May 28, 2023

Photo Essay: Catalina Island's Miniature Hollywood Bowl, Abandoned

I first discovered that there were some ruins ripe for exploring on Catalina Island thanks to a KCET video on the former Island Mountain Railway, built by the Banning brothers who owned Catalina Island at the time. (You can watch the video at the bottom of this post.)

The funicular connected the town of Avalon to Pebbly Beach—which was necessary because Pebbly Beach Road hadn't been built yet. 

circa 1914 (Photo: California Historical Society, via USC Digital Libraries

I still haven't made it Buena Vista Point—where a Swiss chalet-style power house for the incline railway attracted tourists to Mount Buena Vista Park, at what was also known then as Avalon Summit.

Google Satellite view

There's apparently a concrete foundation and maybe some other rusty ruins left up there. But there's something else that can be seen, farther down the hill, right next to where one of two funicular cars used to run along the west side of the hill: the old Greek-style amphitheater. 

To find it, I headed towards the end (or is it the beginning?) of Crescent Avenue, the main beachside thoroughfare that takes you past many of Avalon's charming shops, restaurants, and hotels. 

The empty lot behind the park is amazingly a remnant of the outdoor concert venue, where the hillside provided a natural "bowl" shape for bleacher-style seats to be built facing out towards the ocean (and, of course, a bandstand).
The real indication that I was in the right spot was the street sign for "Lower Terrace Road."

And, of course, the old rock walls...

...and even some stairs to nowhere.
circa 1909 (Photo: California Historical Society, via USC Digital Libraries)

The "Greek" or "Roman" theater was the creation of the Banning Company, which purchased Santa Catalina Island in 1892 and ran it until 1920. Although some historical narratives say that this amphitheater was built in 1904 by the Banning Brothers, a Los Angeles Times article and advertisement indicate that this was a new amphitheater, built in 1907.
You might also read that it was torn down in 1931 while William Wrigley Jr. owned Catalina—but it turns out that there's actually a much more recent history of it as well.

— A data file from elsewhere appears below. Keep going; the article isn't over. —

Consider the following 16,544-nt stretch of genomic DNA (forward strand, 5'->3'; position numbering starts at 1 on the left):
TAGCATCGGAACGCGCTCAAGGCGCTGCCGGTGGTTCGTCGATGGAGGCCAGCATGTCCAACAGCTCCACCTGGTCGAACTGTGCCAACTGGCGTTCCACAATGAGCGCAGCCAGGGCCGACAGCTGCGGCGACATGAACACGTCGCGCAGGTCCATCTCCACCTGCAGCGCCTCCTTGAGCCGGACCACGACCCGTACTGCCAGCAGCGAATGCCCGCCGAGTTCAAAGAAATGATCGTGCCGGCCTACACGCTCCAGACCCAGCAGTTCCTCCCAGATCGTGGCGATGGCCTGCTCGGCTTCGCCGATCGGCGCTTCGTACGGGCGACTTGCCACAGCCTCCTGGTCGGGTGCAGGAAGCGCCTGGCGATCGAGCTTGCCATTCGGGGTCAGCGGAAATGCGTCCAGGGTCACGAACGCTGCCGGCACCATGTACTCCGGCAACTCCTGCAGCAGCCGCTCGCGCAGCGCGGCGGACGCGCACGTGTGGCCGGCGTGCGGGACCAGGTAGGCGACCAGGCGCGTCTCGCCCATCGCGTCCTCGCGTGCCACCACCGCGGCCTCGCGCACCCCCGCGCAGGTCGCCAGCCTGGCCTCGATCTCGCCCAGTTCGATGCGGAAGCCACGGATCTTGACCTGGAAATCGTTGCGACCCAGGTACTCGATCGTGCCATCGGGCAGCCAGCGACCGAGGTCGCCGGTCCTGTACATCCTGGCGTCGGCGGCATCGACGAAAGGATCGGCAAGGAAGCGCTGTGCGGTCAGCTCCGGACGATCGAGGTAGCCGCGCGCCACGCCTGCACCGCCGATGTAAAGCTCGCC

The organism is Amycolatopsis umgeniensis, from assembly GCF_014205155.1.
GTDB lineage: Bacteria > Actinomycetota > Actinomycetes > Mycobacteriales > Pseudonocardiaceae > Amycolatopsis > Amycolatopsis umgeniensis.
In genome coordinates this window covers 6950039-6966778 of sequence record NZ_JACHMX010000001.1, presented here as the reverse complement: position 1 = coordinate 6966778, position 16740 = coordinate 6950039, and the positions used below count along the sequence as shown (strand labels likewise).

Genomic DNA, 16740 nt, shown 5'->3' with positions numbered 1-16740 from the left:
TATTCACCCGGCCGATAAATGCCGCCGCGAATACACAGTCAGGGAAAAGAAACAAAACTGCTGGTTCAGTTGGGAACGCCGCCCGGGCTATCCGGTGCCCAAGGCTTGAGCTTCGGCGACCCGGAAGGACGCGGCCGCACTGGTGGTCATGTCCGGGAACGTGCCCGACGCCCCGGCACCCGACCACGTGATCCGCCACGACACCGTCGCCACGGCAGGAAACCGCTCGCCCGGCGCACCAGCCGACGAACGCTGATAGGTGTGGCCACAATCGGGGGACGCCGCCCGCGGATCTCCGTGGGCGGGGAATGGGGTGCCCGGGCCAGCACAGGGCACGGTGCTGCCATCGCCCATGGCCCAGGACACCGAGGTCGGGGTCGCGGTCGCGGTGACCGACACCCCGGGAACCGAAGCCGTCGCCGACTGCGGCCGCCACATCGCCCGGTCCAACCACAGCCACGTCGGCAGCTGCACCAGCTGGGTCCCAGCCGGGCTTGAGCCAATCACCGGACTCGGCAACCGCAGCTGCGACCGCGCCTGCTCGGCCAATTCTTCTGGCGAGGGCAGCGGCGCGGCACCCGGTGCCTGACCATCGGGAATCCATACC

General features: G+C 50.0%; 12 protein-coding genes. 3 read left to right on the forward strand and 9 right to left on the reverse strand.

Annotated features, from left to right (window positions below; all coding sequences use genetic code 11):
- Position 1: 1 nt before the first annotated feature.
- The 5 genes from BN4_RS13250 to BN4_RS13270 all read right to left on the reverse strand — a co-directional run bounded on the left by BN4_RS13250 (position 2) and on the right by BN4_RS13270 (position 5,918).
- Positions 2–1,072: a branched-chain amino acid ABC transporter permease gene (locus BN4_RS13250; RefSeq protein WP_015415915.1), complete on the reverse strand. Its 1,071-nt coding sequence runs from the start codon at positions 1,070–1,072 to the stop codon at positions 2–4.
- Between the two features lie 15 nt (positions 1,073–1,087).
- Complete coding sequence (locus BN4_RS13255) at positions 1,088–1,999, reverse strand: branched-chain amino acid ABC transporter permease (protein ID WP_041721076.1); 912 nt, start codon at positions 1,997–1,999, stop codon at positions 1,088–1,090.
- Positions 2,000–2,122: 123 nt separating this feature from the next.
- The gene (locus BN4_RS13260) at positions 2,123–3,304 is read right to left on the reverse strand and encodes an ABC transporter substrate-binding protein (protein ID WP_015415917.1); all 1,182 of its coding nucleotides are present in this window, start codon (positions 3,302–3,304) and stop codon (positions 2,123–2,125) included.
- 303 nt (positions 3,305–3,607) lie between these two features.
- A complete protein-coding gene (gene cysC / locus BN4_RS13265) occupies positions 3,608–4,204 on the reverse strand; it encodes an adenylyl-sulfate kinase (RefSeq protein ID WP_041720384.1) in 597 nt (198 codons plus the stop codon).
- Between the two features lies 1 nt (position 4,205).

It had grown to become a 4000-seat outdoor venue with a 1909 remodel—as the Catalina Island Band's summertime al fresco concerts proved to be a huge draw. 

As a 1913 Los Angeles Times article explained, "After a day of hard play, a good wash and an equally good dinner, the music in the evening just quiets a fellow's nerves for a good night's sleep."

By 1931, the Times reported, Catalina was experiencing "record throngs" of visitors—particularly Memorial Day weekend, when services were held at the amphitheater alongside a performance by the Catalina Marine Band. 

Of course, none of these houses were here back then.

It was just a bare hillside.
Now, here's where some historians have gotten the amphitheater story wrong: Although it was deactivated (apparently around 1928, according to the Independent-Press-Telegram of Long Beach), there was a big effort to bring it back.

After a long effort that began in the 1950s, it was reborn "at the far end of Crescent Ave" in 1961 as the "Avalon Music Bowl," under the auspices of the Avalon Bowl Association.

The Avalon Music Bowl would subsequently become known by the shorthand nickname of the "Avalon Bowl"—no doubt a hat tip to the Hollywood Bowl (and, intriguingly, no longer the Greek Theatre). It was even referred to as a miniature version of the Hollywood Bowl

Throughout the 1970s and '80s, the Avalon Bowl continued to host concerts, as well as church services, movies, a circus, and a memorial service for Philip K. Wrigley, the son of William and also former owner Santa Catalina Island Company, who died in 1977. I can't find any mention of the Bowl after 1982.

Today, despite its abandonment, that bowl shape is still immediately recognizable. 

But the weeds that volunteers tried so hard to remove decades ago still grow back.  

The bougainvillea bushes that used to line the amphitheater are long gone.
Enchantingly, some red bottlebrush—perhaps a rogue grower—was blooming during my late spring visit. 

But I wonder how long it'll be before somebody decides to remove those stairs that go nowhere and build something on top of this long-lost history of the island.
Above is the video that got me interested in the amphitheater's history and what was left of the site.

1 comment:

  1. Awesome! Thanks. But I wish I'd have read this before I was there so I would have known what I was looking at!